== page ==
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Administrative justice and the Constitution

Administrative justice and the Constitution
David Coltart

David Coltart

Sharon Hofisi Legal Letters
The right to administrative justice (RTAJ) is part of the constitutional rights in Zimbabwe. Its inclusion in Section 68 of the Constitution, under the Bill of Rights section, means this right is now justiciable.The importance of the concept of justiciability of fundamental rights is this — competent courts of law are clothed with the power to review and determine administrative matters that are brought before them. They will not refer the matter to other pillars of Government — Parliament or the Executive.

The Zimbabwean society is one of the juridical systems, South Africa included, which now have a progressive charter that protects the right to administrative justice.

There is no doubt that teaching students, or explaining the right to the public, furthers the spirit of the Constitution.

The general populace becomes aware of its right and can ensure that the four duties of the State are observed: duty to protect, promote, respect and fulfil the obligations that relate to administrative justice.

The views expressed herein may ultimately influence policy formulators and implementers. This is because academia also helps influence State policies.

Other pillars of Government such as Parliament may also take a leaf from other jurisdictions on the relationship between administrative laws and the Constitution.

Justice Mavedzenge

Justice Mavedzenge

For instance, South Africa has constitutional statutes other than the constitution. These statutes are framed in a way that is not at variance with constitutional provisions.

The Promotion of Administrative Justice Act (PAJA) is one such Act that is understood in this regard. Zimbabwe is currently aligning various laws with the Constitution. As such, our Administrative Justice Act (AJA) must be prioritised in terms of aligning it with the Constitution.

This is because it has important principles which can now be developed in terms of the constitutional principles that bear on judicial reasoning such as foreign law, international law, the preamble, founding values and national objectives.

Some of these principles include the right to be heard, protected under the audi alteram partem rule, which basically enjoins public administrators or presiding officers in any tribunal, forum, or court to give the other side an opportunity to be heard before an adverse decision is taken against them.

I once traced this right to biblical times in one of my articles. The other principle is the ultra vires doctrine, which operates as a mirror image of the principle of legality.

It essentially obliges presiding officers or public administrators to act in terms of the powers that are allocated to them by the enabling or subordinate statute.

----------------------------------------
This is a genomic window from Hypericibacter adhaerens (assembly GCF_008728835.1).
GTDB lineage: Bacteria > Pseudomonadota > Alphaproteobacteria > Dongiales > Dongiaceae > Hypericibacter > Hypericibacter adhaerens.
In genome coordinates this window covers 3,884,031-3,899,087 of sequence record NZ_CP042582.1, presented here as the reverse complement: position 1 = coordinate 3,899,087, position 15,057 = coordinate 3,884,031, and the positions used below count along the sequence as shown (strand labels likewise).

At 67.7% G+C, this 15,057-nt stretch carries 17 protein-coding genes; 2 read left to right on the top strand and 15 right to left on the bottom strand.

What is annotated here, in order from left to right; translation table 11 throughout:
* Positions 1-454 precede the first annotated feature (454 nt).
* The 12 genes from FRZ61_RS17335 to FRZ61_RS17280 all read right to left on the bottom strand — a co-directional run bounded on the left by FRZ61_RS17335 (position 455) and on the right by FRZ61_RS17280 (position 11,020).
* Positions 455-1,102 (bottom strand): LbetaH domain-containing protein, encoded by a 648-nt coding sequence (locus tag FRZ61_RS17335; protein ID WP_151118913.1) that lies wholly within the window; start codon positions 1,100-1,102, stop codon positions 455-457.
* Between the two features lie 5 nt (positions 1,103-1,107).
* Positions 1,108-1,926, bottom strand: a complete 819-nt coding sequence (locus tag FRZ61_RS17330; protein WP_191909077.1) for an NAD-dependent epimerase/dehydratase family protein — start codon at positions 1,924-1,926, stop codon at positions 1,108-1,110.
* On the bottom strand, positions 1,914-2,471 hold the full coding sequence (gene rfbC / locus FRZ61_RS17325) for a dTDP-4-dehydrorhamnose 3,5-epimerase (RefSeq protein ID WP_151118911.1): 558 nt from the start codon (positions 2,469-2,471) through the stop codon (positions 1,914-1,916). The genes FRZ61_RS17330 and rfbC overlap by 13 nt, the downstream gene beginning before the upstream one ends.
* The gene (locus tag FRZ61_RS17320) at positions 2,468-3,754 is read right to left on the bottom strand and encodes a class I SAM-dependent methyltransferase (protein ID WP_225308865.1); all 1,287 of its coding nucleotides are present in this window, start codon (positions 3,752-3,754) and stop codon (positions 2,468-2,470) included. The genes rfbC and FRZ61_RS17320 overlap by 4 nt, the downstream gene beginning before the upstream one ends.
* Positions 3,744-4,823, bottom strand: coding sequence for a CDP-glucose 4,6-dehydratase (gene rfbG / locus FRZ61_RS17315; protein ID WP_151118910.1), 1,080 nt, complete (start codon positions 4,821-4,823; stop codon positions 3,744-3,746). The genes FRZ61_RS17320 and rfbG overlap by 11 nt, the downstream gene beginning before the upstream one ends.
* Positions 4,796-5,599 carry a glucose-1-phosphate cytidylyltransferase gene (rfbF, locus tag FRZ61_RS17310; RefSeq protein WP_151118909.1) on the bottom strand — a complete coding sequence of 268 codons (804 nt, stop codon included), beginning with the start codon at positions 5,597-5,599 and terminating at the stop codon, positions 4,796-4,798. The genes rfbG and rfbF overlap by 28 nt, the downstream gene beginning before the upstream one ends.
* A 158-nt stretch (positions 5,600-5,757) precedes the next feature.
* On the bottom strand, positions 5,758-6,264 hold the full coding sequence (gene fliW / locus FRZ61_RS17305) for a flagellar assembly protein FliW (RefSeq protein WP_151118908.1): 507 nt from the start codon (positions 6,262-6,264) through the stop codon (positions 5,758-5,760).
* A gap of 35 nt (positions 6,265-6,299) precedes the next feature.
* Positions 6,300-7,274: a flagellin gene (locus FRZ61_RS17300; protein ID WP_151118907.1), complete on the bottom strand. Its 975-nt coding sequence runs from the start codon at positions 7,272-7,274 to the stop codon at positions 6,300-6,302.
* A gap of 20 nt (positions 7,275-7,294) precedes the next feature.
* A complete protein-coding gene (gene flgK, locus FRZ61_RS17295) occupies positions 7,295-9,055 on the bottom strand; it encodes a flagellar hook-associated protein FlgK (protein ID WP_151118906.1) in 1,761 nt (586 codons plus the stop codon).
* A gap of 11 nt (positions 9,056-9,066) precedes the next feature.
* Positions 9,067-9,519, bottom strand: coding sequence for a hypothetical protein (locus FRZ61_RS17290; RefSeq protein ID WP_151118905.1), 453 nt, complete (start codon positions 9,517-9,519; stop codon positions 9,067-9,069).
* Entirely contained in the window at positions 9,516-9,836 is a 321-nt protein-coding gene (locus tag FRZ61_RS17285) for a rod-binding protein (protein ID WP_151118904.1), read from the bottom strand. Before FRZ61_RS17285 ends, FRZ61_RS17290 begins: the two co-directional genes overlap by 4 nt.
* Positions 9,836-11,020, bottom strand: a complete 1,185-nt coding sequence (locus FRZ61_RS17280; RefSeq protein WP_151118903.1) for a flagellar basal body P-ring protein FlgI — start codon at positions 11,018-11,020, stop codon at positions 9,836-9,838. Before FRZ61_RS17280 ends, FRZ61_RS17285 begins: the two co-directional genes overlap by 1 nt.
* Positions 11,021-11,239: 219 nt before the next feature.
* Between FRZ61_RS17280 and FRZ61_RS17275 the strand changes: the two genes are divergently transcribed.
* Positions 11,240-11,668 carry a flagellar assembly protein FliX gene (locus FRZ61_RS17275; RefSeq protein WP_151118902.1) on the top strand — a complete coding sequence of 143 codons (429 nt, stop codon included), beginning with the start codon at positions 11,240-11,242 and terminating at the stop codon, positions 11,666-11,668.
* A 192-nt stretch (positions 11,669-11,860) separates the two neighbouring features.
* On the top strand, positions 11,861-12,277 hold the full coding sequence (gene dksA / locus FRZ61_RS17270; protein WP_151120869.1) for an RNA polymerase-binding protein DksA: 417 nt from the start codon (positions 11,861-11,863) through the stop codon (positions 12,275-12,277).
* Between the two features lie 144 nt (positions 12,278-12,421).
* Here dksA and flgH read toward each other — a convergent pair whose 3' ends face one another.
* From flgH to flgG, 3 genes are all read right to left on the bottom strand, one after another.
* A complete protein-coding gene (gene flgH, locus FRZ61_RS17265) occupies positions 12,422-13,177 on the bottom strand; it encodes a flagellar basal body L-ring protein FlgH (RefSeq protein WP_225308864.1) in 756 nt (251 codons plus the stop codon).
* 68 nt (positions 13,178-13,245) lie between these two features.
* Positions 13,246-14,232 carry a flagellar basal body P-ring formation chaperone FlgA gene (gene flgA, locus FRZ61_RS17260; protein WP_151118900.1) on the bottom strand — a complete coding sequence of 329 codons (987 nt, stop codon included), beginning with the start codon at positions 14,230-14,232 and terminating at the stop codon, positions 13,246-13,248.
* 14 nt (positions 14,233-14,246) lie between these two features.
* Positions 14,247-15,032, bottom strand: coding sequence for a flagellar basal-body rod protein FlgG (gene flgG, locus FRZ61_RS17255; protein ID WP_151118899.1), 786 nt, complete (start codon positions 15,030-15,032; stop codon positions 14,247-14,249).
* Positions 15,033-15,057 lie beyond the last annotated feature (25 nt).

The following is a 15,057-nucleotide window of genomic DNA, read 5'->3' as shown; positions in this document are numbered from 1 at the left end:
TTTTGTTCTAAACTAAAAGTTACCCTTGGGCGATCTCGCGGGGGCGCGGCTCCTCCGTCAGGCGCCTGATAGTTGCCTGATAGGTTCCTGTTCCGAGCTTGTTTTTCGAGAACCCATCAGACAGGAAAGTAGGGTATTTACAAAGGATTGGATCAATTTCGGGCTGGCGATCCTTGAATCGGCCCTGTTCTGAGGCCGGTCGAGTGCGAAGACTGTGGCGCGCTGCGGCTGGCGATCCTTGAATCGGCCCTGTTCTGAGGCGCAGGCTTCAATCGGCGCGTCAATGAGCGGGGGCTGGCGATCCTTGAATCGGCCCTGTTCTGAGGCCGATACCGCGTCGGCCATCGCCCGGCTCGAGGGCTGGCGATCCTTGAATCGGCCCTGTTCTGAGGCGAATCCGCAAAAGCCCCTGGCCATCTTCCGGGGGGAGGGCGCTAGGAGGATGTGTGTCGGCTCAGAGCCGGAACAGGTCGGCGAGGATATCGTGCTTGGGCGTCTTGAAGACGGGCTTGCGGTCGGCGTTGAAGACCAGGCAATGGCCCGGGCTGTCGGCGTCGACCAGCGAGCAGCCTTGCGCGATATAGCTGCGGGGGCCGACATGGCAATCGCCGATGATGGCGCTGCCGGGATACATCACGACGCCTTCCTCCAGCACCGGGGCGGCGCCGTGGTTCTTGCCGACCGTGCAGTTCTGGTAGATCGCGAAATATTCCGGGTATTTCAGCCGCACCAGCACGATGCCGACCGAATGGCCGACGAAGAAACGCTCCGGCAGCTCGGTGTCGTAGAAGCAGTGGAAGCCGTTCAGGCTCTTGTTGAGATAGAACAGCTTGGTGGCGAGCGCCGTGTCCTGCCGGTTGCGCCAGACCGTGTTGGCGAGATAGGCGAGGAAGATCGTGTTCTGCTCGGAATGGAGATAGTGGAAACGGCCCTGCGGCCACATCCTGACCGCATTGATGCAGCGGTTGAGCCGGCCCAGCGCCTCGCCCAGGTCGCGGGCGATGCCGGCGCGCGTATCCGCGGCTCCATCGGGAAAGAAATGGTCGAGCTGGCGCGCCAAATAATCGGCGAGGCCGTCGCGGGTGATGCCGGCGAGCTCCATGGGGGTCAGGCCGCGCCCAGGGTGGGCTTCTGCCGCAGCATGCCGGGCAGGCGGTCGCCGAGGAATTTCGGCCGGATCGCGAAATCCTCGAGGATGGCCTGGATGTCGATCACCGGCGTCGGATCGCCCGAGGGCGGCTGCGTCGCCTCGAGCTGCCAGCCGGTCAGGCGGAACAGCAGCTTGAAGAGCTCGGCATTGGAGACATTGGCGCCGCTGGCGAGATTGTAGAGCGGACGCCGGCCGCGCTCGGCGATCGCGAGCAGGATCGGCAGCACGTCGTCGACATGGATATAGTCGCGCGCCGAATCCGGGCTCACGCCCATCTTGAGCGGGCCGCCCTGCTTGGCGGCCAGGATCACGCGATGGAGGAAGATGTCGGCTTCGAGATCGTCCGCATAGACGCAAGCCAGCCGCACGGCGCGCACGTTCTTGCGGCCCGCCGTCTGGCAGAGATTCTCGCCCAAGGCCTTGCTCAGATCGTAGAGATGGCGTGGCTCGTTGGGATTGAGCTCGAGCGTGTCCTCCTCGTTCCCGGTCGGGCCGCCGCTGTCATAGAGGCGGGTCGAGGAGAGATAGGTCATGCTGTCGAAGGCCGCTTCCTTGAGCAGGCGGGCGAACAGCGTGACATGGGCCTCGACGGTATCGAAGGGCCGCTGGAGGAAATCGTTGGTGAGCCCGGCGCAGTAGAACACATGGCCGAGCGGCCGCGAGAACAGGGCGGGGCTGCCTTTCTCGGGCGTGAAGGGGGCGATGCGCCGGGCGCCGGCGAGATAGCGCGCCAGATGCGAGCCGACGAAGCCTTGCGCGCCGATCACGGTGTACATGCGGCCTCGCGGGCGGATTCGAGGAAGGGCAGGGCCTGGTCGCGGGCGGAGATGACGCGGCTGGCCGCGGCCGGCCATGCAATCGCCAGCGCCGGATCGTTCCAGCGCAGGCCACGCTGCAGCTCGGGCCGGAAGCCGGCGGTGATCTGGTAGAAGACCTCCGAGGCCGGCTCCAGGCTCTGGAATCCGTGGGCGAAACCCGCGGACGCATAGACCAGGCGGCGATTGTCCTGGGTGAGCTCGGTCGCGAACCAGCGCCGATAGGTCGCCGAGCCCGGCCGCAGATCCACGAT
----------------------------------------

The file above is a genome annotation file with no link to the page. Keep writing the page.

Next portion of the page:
Equally important is the principle against bias, which is protected under the nemo judex principle. Decision-makers must not be influenced by institutional, attitudinal, pecuniary, or some other forms of bias.

All these principles must be observed before adverse decisions that affect someone’s RTAJ are taken. The RTAJ upholds the important founding principle of good governance in Zimbabwe. Good governance has four important facets: accountability, responsiveness, transparency and justice.

The facets are important in administrative aspects such as liquor licensing, tender procedures, withdrawal of someone’s candidature (Mabutho v WUA case); unilateral disconnection of water supply (Farai Mushoriwa case) or discretionally-oriented decision (certificate of no prosecution).

The failure to observe the RTAJ has led those who were adversely affected in some of the aspects above to approach the High Court to seek legal redress.

In showing the importance of the RTAJ to the State and institutions of the State, the wise words of Justice Chinhengo, which bear on good governance, cannot escape being given due regard.

In a foreword to the Constitutional Guide book by Mavedzenge and Coltart in 2014, Justice Chinhengo observed that: “successful transformation of governance in line with the spirit, object and purport of the new Constitution depends on the political will to implement the new Constitution as well as the readiness by citizens to engage with their new Constitution.

“Such engagement can only be possible if there is sufficient research and analysis, which interrogates the various constitutional principles enshrined in the Constitution.”

His remarks allow the general Zimbabwean public not to decide in favour of being quiescent on issues affecting public administration. “They make Zimbabwe a book to the student; policy maker, policy influencer and implementer. This book everyone can decide to knowingly write about and critically comment on.

Because the constitutional gains are usually explained in lectures, this article cannot at this juncture make a conclusion on constitutional gains in relation to RTAJ to be effaced in a welter of detail.

The most important conclusion drawn from the Constitution is that the RTAJ prevents the injudicious exercise of administrative discretion; ensures that violations of administrative and constitutional rights and principles are discouraged; deters those vested with administrative powers from acting arbitrarily and unconstitutionally; deters others from committing similar administrative errors; brings a sense of justice to those affected by adverse decisions that are arbitrarily taken against them; upholds the universal tenets of constitutional democracy and constitutionalism which Zimbabwe adheres to; and effectively affirms the supremacy of the Constitution.

Sharon Hofisi is a lawyer and writes in his own capacity. Feedback  This email address is being protected from spambots. You need JavaScript enabled to view it.

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